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Let $B^{<\omega}$ be the set of finite binary strings. I will only consider functions from $B^{<\omega}$ to $B^{<\omega}$.

I recall the definition of the algorithmic complexity of a string relative to a partial recursive function $F$: $C_{F}\left(x\right)=\min\left\{ \left|y\right|\in B^{<\omega}\mid F\left(y\right)=x\right\} $.

In algorithmic complexity theory, we often use what is called an optimal decompressor. An optimal decompressor is a partial recursive function $U$ from $B^{<\omega}$ to $B^{<\omega}$ which verifies « For any partial recursive function F, $C_{U}\left(F\left(x\right)\right)\leq\left|x\right|+O\left(1\right)$ ».

Now, this is purely an information-related concept, and it tells us nothing about whether $U$ can be seen as a usable « programming language ». We can define a stronger concept: an effectively optimal decompressor is a partial recursive function $U$ such as we can find a recursive and length-preserving translation from any other partial recursive function into $U$. Formally, $U$ is a partial function such that for any partial recursive function $F$, there exists a total recursive function $h$ such as $U\left(h\left(x\right)\right)=F\left(x\right)$ for all $x$, and such that $\left|h\left(x\right)\right|\leq\left|x\right|+O\left(1\right)$.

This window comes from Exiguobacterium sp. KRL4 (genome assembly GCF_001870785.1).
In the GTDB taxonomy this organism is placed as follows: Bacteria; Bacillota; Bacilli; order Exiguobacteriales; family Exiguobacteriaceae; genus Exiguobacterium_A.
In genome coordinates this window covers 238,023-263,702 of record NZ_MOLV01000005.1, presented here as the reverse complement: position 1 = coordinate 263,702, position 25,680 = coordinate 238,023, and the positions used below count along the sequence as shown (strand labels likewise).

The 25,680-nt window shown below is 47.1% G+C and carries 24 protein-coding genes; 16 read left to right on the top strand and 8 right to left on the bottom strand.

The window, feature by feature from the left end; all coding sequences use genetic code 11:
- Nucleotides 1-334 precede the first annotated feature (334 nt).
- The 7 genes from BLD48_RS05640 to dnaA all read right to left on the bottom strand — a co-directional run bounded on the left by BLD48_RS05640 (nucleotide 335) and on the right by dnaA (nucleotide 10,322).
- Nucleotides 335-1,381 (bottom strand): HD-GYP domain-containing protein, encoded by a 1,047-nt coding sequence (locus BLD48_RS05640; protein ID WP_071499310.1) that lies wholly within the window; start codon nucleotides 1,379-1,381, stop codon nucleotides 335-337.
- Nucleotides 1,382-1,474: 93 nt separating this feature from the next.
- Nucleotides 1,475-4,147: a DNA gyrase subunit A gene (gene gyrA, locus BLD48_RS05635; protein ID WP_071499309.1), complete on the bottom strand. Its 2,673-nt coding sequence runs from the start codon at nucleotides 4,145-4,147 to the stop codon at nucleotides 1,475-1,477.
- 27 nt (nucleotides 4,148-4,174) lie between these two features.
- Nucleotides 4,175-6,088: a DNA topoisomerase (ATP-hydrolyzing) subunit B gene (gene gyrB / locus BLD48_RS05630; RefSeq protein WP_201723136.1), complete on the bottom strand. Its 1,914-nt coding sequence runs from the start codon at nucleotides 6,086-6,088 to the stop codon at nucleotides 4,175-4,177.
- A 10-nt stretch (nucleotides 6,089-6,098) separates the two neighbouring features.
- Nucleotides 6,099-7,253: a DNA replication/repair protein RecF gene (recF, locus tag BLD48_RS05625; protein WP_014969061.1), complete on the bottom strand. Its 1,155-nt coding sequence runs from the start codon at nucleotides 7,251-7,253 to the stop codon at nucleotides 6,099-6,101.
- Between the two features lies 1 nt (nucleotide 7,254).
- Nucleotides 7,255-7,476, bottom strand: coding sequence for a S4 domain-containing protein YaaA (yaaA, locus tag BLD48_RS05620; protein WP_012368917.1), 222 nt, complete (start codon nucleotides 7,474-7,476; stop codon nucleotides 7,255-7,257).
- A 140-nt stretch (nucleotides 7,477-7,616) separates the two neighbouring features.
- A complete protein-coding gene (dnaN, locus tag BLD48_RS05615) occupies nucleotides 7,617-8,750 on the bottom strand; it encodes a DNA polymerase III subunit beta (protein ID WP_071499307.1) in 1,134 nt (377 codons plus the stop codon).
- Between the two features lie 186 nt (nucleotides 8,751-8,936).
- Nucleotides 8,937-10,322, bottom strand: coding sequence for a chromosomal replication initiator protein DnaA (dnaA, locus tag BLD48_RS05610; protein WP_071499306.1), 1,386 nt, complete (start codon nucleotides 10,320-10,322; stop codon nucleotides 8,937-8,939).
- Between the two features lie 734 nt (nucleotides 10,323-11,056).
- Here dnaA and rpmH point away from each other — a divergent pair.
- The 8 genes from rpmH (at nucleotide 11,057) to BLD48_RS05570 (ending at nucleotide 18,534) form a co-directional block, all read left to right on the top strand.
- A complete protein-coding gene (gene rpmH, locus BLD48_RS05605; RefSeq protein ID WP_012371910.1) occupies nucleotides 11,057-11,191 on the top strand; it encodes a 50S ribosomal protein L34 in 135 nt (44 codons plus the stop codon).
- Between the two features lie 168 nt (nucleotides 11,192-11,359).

It is easy to show that those two definitions are not equivalent. But one of my colleagues asked the question: what if, in the definition of effective optimality, we only ask that $h$ verifies « If $F(x)$ is defined, then $U(h(x))=F(x)$ »? In other terms, what if we allow $h$ to output a program which halts when the input is a program which doesn't halt? Note that $h$ still has to be a total recursive function. It gives a definition which is stronger than the first definition (non-effective optimality), but I can't prove that it is equivalent, or strictly weaker, than the second definition.

It sounds like a question which is too simple not to have an easy answer, but I've been stuck on it for the last few days. If someone has an idea, I'm all ears =)

Thank you in advance!

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  • $\begingroup$ In case it's not clear: in the definition of effective optimality, « $U(h(x))=F(x)$ for all $x$ » implicitely implies « if F(x) is not defined, then U(h(x)) is not defined either ». $\endgroup$ – Ted Jun 24 '14 at 5:41

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